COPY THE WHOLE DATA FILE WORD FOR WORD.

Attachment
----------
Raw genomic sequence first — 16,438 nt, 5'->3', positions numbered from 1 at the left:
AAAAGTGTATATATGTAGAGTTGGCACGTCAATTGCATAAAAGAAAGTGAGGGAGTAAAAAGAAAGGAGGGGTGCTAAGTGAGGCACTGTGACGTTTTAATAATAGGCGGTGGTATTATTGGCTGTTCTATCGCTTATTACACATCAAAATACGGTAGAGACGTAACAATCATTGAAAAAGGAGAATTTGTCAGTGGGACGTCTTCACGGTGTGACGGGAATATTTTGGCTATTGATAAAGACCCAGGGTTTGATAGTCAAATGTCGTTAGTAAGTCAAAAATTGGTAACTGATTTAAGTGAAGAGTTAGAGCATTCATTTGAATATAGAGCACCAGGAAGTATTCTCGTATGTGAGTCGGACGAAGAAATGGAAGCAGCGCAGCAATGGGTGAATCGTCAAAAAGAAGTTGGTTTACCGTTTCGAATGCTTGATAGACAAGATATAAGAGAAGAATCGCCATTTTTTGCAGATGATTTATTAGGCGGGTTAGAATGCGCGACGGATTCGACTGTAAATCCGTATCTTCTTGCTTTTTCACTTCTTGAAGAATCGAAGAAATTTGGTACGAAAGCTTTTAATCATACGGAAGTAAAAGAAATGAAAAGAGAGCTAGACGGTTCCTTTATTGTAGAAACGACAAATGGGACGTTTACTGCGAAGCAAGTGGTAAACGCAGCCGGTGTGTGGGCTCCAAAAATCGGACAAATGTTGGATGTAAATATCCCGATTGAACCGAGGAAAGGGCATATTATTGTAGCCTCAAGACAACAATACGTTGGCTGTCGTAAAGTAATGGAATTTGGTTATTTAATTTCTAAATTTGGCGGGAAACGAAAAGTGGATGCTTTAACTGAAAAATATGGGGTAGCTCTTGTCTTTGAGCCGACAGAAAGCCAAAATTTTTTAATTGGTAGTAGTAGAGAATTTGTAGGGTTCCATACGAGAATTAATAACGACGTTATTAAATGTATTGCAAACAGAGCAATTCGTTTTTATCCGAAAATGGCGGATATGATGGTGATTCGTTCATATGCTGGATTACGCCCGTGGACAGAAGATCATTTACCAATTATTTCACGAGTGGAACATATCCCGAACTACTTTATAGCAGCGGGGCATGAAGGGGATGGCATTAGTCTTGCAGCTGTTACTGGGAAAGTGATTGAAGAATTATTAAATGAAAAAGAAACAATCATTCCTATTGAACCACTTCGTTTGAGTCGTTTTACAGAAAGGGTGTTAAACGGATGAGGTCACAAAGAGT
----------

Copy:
Raw genomic sequence first — 16,438 nt, 5'->3', positions numbered from 1 at the left:
AAAAGTGTATATATGTAGAGTTGGCACGTCAATTGCATAAAAGAAAGTGAGGGAGTAAAAAGAAAGGAGGGGTGCTAAGTGAGGCACTGTGACGTTTTAATAATAGGCGGTGGTATTATTGGCTGTTCTATCGCTTATTACACATCAAAATACGGTAGAGACGTAACAATCATTGAAAAAGGAGAATTTGTCAGTGGGACGTCTTCACGGTGTGACGGGAATATTTTGGCTATTGATAAAGACCCAGGGTTTGATAGTCAAATGTCGTTAGTAAGTCAAAAATTGGTAACTGATTTAAGTGAAGAGTTAGAGCATTCATTTGAATATAGAGCACCAGGAAGTATTCTCGTATGTGAGTCGGACGAAGAAATGGAAGCAGCGCAGCAATGGGTGAATCGTCAAAAAGAAGTTGGTTTACCGTTTCGAATGCTTGATAGACAAGATATAAGAGAAGAATCGCCATTTTTTGCAGATGATTTATTAGGCGGGTTAGAATGCGCGACGGATTCGACTGTAAATCCGTATCTTCTTGCTTTTTCACTTCTTGAAGAATCGAAGAAATTTGGTACGAAAGCTTTTAATCATACGGAAGTAAAAGAAATGAAAAGAGAGCTAGACGGTTCCTTTATTGTAGAAACGACAAATGGGACGTTTACTGCGAAGCAAGTGGTAAACGCAGCCGGTGTGTGGGCTCCAAAAATCGGACAAATGTTGGATGTAAATATCCCGATTGAACCGAGGAAAGGGCATATTATTGTAGCCTCAAGACAACAATACGTTGGCTGTCGTAAAGTAATGGAATTTGGTTATTTAATTTCTAAATTTGGCGGGAAACGAAAAGTGGATGCTTTAACTGAAAAATATGGGGTAGCTCTTGTCTTTGAGCCGACAGAAAGCCAAAATTTTTTAATTGGTAGTAGTAGAGAATTTGTAGGGTTCCATACGAGAATTAATAACGACGTTATTAAATGTATTGCAAACAGAGCAATTCGTTTTTATCCGAAAATGGCGGATATGATGGTGATTCGTTCATATGCTGGATTACGCCCGTGGACAGAAGATCATTTACCAATTATTTCACGAGTGGAACATATCCCGAACTACTTTATAGCAGCGGGGCATGAAGGGGATGGCATTAGTCTTGCAGCTGTTACTGGGAAAGTGATTGAAGAATTATTAAATGAAAAAGAAACAATCATTCCTATTGAACCACTTCGTTTGAGTCGTTTTACAGAAAGGGTGTTAAACGGATGAGGTCACAAAGAGT